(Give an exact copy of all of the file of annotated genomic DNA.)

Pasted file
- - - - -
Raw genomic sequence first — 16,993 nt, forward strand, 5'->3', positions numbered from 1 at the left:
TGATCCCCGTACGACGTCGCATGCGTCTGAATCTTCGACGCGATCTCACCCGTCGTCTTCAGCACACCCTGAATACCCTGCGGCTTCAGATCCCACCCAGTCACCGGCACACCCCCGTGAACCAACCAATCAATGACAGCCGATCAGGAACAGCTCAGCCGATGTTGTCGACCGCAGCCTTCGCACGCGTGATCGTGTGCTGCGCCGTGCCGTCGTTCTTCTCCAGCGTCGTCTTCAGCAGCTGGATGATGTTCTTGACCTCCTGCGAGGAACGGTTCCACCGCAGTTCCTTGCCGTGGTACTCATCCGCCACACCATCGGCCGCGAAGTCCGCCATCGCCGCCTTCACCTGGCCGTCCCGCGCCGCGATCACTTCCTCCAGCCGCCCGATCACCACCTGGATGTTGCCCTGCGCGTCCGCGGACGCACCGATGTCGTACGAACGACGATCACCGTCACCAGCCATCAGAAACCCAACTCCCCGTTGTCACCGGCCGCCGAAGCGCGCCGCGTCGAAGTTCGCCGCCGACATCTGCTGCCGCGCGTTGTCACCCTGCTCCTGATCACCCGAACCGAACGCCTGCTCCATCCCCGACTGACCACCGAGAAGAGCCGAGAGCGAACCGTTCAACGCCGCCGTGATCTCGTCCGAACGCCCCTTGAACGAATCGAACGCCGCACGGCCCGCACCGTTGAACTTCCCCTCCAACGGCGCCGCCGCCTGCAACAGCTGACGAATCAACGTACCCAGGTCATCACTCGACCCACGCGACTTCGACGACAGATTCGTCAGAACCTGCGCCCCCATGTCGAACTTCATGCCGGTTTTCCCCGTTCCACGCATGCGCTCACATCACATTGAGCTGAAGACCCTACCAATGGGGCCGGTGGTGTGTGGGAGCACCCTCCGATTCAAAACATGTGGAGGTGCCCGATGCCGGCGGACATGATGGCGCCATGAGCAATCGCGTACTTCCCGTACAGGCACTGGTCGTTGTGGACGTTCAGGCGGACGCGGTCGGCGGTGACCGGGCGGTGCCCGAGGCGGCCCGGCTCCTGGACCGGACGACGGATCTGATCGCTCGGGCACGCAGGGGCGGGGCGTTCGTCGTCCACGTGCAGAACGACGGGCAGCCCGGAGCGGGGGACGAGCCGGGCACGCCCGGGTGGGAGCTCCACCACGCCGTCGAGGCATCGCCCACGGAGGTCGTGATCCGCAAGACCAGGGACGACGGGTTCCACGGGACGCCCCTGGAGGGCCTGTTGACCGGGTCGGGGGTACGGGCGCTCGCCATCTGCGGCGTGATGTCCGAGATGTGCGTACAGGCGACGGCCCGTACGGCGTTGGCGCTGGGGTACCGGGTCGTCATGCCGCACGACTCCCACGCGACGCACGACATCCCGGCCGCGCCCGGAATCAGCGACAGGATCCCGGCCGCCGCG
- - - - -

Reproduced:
Raw genomic sequence first — 16,993 nt, forward strand, 5'->3', positions numbered from 1 at the left:
TGATCCCCGTACGACGTCGCATGCGTCTGAATCTTCGACGCGATCTCACCCGTCGTCTTCAGCACACCCTGAATACCCTGCGGCTTCAGATCCCACCCAGTCACCGGCACACCCCCGTGAACCAACCAATCAATGACAGCCGATCAGGAACAGCTCAGCCGATGTTGTCGACCGCAGCCTTCGCACGCGTGATCGTGTGCTGCGCCGTGCCGTCGTTCTTCTCCAGCGTCGTCTTCAGCAGCTGGATGATGTTCTTGACCTCCTGCGAGGAACGGTTCCACCGCAGTTCCTTGCCGTGGTACTCATCCGCCACACCATCGGCCGCGAAGTCCGCCATCGCCGCCTTCACCTGGCCGTCCCGCGCCGCGATCACTTCCTCCAGCCGCCCGATCACCACCTGGATGTTGCCCTGCGCGTCCGCGGACGCACCGATGTCGTACGAACGACGATCACCGTCACCAGCCATCAGAAACCCAACTCCCCGTTGTCACCGGCCGCCGAAGCGCGCCGCGTCGAAGTTCGCCGCCGACATCTGCTGCCGCGCGTTGTCACCCTGCTCCTGATCACCCGAACCGAACGCCTGCTCCATCCCCGACTGACCACCGAGAAGAGCCGAGAGCGAACCGTTCAACGCCGCCGTGATCTCGTCCGAACGCCCCTTGAACGAATCGAACGCCGCACGGCCCGCACCGTTGAACTTCCCCTCCAACGGCGCCGCCGCCTGCAACAGCTGACGAATCAACGTACCCAGGTCATCACTCGACCCACGCGACTTCGACGACAGATTCGTCAGAACCTGCGCCCCCATGTCGAACTTCATGCCGGTTTTCCCCGTTCCACGCATGCGCTCACATCACATTGAGCTGAAGACCCTACCAATGGGGCCGGTGGTGTGTGGGAGCACCCTCCGATTCAAAACATGTGGAGGTGCCCGATGCCGGCGGACATGATGGCGCCATGAGCAATCGCGTACTTCCCGTACAGGCACTGGTCGTTGTGGACGTTCAGGCGGACGCGGTCGGCGGTGACCGGGCGGTGCCCGAGGCGGCCCGGCTCCTGGACCGGACGACGGATCTGATCGCTCGGGCACGCAGGGGCGGGGCGTTCGTCGTCCACGTGCAGAACGACGGGCAGCCCGGAGCGGGGGACGAGCCGGGCACGCCCGGGTGGGAGCTCCACCACGCCGTCGAGGCATCGCCCACGGAGGTCGTGATCCGCAAGACCAGGGACGACGGGTTCCACGGGACGCCCCTGGAGGGCCTGTTGACCGGGTCGGGGGTACGGGCGCTCGCCATCTGCGGCGTGATGTCCGAGATGTGCGTACAGGCGACGGCCCGTACGGCGTTGGCGCTGGGGTACCGGGTCGTCATGCCGCACGACTCCCACGCGACGCACGACATCCCGGCCGCGCCCGGAATCAGCGACAGGATCCCGGCCGCCGCG